Juvia’s Place owner, Chichi Eburu, has brought black beauty to the cosmetics industry in a way we’ve never seen before. The Nigeria‐born wife and mother of two, launched her cosmetic company a little over two years ago, and even she can’t quite wrap her mind around the rapid growth of the brand. Juvia’s Place is known for highly pigmented eyeshadow palettes that feature images of the Egyptian Queen Nefertiti.
We sat down with Eburu to learn more about the brand:
How did you go about developing the concept of your brand?
Eburu: I’m African, that’s my background. I took a look at the beauty industry and there was nothing that truly represents black culture. I feel like the market is here, we’re here [black women] and we’re beautiful and nobody is listening. To me the idea of the a Nubian queen is representative of a beautiful black woman and that’s what I wanted my company to show.
What made you go with Queen Nefertiti as a part of your visual branding?
She’s a black queen! I have an artist I work with and I told her I wanted to use the image of Egyptian queen, Nefertiti. I gave her an idea of what I wanted and she came up what you see on the palettes.
How has your brand grown in the last two years?
Eburu: I will say most of the growth has happened within the last year. We started with makeup brushes, and when we launched the Nubian palette it just went viral, so the growth has been rapid.
Aside from the Queen Nefertiti on the packaging, how are your shadows different from other eyeshadow palettes at the same price point?
Eburu: I have dark skin, so anytime I pick colors, I always test on my skin and even darker skin tones and we compare colors that will pop. That’s how we pick our products. If it shows on my skin and on darker skin then it will show on anyone’s skin. For me personally, I want colors that any woman of color can wear. A lot of the bigger brands don’t go that extra step and it shows. I want to be able to produce products that women of color can wear comfortably and not look like a clown.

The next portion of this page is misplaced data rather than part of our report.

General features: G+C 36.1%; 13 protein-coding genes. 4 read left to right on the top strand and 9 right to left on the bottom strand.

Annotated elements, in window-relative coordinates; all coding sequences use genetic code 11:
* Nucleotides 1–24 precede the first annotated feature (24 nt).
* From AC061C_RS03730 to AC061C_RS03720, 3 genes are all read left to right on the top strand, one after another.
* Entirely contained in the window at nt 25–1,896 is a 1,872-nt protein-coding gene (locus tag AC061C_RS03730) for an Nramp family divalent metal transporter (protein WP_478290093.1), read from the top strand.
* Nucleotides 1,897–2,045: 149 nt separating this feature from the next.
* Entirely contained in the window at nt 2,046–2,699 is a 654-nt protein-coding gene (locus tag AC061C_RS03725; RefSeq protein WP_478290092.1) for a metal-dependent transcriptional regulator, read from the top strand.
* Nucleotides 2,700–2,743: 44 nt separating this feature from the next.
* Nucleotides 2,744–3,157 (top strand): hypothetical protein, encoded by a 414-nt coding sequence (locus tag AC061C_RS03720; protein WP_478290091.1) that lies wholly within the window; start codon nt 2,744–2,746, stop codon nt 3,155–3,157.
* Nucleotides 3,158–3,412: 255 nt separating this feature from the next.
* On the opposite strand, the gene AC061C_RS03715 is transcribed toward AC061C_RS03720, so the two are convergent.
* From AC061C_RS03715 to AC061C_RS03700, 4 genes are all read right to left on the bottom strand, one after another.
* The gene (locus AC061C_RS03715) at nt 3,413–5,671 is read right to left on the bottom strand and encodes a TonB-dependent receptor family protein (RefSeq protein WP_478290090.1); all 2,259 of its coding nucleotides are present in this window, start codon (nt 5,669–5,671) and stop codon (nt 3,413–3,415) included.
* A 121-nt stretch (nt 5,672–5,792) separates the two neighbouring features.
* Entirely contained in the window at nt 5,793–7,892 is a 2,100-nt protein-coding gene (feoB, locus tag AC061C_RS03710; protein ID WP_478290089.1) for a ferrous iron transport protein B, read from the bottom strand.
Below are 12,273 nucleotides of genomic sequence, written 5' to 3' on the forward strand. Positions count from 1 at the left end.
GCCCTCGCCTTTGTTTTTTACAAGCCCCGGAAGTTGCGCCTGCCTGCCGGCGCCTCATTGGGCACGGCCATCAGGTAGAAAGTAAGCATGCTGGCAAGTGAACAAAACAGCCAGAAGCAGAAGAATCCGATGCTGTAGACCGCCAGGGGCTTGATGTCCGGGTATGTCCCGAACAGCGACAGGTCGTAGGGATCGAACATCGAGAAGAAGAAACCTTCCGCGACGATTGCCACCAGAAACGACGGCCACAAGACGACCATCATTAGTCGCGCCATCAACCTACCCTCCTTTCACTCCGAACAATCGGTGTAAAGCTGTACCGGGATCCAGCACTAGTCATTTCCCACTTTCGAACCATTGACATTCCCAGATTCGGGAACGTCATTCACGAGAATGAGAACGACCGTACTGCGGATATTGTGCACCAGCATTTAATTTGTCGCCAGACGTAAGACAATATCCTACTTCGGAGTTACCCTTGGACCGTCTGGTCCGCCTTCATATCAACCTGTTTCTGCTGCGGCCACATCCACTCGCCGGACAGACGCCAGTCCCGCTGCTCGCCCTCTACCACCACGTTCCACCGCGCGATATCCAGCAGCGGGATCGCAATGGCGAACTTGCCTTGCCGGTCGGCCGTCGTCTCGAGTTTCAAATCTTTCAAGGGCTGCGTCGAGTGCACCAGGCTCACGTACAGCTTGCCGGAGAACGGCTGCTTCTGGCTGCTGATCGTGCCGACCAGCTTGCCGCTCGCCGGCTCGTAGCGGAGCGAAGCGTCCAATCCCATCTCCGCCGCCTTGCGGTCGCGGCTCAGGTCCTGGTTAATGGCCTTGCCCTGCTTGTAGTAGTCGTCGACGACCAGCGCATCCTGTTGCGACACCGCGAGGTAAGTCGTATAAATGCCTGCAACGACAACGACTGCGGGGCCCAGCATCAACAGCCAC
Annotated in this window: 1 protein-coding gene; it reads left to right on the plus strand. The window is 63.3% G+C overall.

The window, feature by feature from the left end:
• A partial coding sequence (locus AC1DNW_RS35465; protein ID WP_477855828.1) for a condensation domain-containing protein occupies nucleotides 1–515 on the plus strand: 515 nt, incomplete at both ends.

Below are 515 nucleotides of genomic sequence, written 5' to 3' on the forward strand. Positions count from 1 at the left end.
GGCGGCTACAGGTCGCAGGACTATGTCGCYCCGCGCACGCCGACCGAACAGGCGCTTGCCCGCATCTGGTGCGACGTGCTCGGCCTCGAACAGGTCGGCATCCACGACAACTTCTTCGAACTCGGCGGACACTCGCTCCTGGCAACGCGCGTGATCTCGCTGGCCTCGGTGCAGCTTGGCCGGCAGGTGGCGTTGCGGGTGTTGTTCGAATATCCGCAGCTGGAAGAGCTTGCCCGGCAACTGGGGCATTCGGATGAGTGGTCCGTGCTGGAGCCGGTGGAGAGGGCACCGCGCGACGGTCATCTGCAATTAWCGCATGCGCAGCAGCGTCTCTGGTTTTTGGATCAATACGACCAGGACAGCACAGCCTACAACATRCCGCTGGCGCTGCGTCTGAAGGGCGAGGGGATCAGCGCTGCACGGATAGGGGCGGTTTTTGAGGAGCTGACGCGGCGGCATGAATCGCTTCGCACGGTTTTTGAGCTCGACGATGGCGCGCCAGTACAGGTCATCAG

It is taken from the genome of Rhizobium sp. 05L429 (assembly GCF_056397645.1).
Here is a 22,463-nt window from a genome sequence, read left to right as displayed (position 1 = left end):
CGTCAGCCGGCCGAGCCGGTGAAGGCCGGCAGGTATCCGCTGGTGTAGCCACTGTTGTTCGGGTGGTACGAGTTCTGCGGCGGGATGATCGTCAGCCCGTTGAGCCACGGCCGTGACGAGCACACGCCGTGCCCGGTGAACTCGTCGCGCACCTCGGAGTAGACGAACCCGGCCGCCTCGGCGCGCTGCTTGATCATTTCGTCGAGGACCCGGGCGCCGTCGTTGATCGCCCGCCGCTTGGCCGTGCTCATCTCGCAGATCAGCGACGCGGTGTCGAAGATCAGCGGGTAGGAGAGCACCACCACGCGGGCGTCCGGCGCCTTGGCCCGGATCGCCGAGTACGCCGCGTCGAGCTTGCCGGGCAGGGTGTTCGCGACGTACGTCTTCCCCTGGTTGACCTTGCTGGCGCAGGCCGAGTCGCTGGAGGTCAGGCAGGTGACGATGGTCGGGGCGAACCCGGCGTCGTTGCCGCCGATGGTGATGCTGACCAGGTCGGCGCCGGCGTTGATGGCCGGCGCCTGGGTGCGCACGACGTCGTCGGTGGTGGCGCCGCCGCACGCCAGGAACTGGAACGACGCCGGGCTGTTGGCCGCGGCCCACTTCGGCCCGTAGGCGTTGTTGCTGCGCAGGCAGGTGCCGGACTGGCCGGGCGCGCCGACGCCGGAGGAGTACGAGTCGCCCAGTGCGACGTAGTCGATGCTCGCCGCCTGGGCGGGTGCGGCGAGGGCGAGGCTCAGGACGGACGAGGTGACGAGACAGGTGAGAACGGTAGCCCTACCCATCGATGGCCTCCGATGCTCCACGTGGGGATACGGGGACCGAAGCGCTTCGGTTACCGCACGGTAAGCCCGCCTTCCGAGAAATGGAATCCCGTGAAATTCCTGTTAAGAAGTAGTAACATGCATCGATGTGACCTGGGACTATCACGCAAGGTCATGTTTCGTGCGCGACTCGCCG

As a black‐owned brand, have you encountered any racism or challenges specific to being black‐owned?
Eburu: We had a customer service issue that became public due to social media and when that happened we started receiving a lot of racist comments. We got called n****r so much we had to shut down our Facebook page. Instead of it just being a customer service issue it became about our race. It was really upsetting. We also see that when we feature dark skin women on our Instagram page, they don’t get as many likes or comments. Since a lot of our customers are black it’s really shocking to see that. Sometimes we even go and look at the pictures some of our followers are liking and we can see that they are black women who are only liking the pictures of light skin or white women. It’s really shocking.
There are probably quite a few women reading this would have aspirations of starting their own company, and maybe even a cosmetics line. Do you have advice for them?
Eburu: Don’t stop. Don’t give up. I started this company with only $2000. My husband thought it was a joke! He didn’t understand this whole makeup thing. But we’ve done so well, it’s shocking.
What’s the biggest lesson you’ve learned since starting your brand?
Eburu: We always knew social media was powerful, but we didn’t know how powerful. Instagram has really grown our business, so we’ve had to learn to be really protective of our brand and always put our customers first.